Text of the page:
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1st August 2023 (6 Topics)

Atlantic Meridional Overturning Circulation (AMOC)

Context

According to a new findings published in Nature Communications suggested that the Atlantic meridional overturning circulation (AMOC), could collapse within the next few decades— driving European weather to even greater extremes.

According to the latest report from the International Panel on Climate Change (IPCC) — which includes research from hundreds of scientists — the AMOC is “very likely to weaken over the 21st century” due to climate change.

What is Atlantic Meridional Overturning Circulation (AMOC)?

  • AMOC stands for Atlantic Meridional Overturning Circulation. The AMOC circulates water from north to south and back in a long cycle within the Atlantic Ocean.
  • This circulation brings warmth to various parts of the globe and also carries nutrients necessary to sustain ocean life.
  • The circulation process begins as warm water near the surface moves toward the poles (such as the Gulf Stream in the North Atlantic), where it cools and forms sea ice. As this ice forms, salt is left behind in the ocean water.
  • Due to the large amount of salt in the water, it becomes denser, sinks down, and is carried southwards in the depths below.
  • Eventually, the water gets pulled back up towards the surface and warms up in a process called upwelling, completing the cycle.

How Europe’s Climate depends on AMOC?

  • The AMOC amounts to a system of currents in the Atlantic that bring warm water northwards where it then cools and sinks.
  • It is a key reason why Europe’s climate has been stable for thousands of years.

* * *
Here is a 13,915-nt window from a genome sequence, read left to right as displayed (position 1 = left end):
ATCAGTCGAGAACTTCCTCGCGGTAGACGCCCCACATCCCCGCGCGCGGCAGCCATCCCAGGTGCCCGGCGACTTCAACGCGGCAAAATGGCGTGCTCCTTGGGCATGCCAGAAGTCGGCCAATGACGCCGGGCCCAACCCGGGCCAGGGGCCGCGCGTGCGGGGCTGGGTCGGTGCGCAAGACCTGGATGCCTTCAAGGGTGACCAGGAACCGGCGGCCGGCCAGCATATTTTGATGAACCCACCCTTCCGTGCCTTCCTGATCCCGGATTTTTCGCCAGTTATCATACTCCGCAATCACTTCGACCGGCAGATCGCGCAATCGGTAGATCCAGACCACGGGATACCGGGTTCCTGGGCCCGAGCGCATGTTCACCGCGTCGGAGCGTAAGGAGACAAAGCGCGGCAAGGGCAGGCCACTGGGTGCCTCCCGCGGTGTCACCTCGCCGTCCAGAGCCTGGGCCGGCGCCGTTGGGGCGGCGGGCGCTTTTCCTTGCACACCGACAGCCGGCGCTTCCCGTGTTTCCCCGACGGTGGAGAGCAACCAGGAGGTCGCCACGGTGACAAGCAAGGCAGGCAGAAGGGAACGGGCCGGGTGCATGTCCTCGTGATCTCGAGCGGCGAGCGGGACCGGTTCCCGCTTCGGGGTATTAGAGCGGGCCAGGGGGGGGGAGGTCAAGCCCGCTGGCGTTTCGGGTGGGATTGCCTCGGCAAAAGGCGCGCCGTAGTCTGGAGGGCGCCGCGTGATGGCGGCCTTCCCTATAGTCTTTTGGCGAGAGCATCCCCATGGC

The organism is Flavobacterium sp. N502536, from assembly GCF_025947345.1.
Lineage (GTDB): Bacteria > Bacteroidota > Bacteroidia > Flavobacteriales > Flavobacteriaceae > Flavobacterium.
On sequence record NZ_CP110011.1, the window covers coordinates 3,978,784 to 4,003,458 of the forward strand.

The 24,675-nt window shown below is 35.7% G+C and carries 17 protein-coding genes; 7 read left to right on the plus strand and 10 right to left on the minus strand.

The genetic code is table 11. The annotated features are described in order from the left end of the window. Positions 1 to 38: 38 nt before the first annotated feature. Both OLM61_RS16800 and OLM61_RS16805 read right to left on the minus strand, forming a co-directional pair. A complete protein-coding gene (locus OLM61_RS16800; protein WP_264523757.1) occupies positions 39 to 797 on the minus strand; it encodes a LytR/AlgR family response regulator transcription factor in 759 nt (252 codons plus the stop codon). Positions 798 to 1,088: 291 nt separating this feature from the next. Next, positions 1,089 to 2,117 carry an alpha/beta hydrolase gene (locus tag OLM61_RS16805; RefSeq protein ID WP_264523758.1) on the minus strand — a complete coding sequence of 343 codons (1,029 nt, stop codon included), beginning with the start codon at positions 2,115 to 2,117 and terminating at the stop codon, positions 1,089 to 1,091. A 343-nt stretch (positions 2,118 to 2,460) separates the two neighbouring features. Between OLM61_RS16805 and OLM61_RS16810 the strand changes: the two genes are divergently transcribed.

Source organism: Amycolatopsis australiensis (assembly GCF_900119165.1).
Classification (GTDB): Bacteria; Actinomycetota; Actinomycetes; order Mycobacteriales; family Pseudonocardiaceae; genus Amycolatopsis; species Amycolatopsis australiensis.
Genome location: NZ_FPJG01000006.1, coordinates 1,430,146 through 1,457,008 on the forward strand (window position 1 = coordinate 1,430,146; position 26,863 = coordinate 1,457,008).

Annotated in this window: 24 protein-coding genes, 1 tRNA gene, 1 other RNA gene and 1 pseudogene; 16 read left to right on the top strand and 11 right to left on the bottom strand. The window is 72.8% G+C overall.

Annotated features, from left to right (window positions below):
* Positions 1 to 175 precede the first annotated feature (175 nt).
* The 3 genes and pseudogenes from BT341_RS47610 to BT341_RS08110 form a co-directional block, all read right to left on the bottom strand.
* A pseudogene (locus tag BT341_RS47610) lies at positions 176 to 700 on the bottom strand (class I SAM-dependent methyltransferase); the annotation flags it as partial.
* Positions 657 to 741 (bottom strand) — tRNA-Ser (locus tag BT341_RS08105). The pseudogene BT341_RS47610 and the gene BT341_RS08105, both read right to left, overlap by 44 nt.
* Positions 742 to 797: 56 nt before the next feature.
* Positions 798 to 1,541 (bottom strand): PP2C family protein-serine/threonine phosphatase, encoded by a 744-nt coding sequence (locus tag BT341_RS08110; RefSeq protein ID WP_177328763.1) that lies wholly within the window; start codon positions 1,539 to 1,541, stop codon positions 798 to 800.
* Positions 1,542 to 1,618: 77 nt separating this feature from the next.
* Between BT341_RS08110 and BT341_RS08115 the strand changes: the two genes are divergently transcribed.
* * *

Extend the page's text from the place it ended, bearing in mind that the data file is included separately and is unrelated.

• AMOC is also only one part of the wider Gulf Stream system, much of which is driven by winds that will continue to blow even if the AMOC collapses.

  • Northern Europe will experience successive severe winters as subsequently attributed to a brief slowdown of the AMOC.
  • At the same time heat had built up in the tropics, fuelling an unusually active June-November hurricane season in 2010.

How ocean temperatures are linked to weather?

  • Over recent years Europe has witnessed some particularly unusual weather, in both winter and summer.
  • At the same time, peculiar patterns of sea surface temperatures have appeared across the North Atlantic.
  • Across great swathes of the ocean from the tropics to the Arctic, temperatures have persisted 1°C-2°C above or below normal levels, for months or even years on end.
  • These patterns appear to exert a strong influence on the atmosphere, even influencing the path and strength of the jet stream.

Causes of the decline in AMOC:

  • Due to Global Warming: The study's authors attribute the potential AMOC collapse to global warming, which accelerates the melting of Greenland ice.
  • The influx of freshwater from melting ice weakens or disrupts the AMOC's normal sinking of salty water, possibly leading to its collapse.
  • Indian Ocean Influence: A 2019 study suggested that the Indian Ocean may also be helping the slowing down of AMOC.
  • As the Indian Ocean warms faster, it generates additional precipitation.
  • With so much precipitation in the Indian Ocean, there will be less precipitation in the Atlantic Ocean, leading to higher salinity in the waters of the tropical portion of the Atlantic.
  • This saltier water in the Atlantic, as it comes north via AMOC, will get cold much quicker than usual and sink faster.

Concerns associated:

  • Saline species and sustaintence: This change reduces the water’s saltiness, making it less dense and harder to sink.
  • Effects on Agriculture: If enough water stops sinking, then the AMOC will weaken. Depending on how much the AMOC weakens, it can change regional weather patterns, such as rainfall, and affect where and how well crops can grow.
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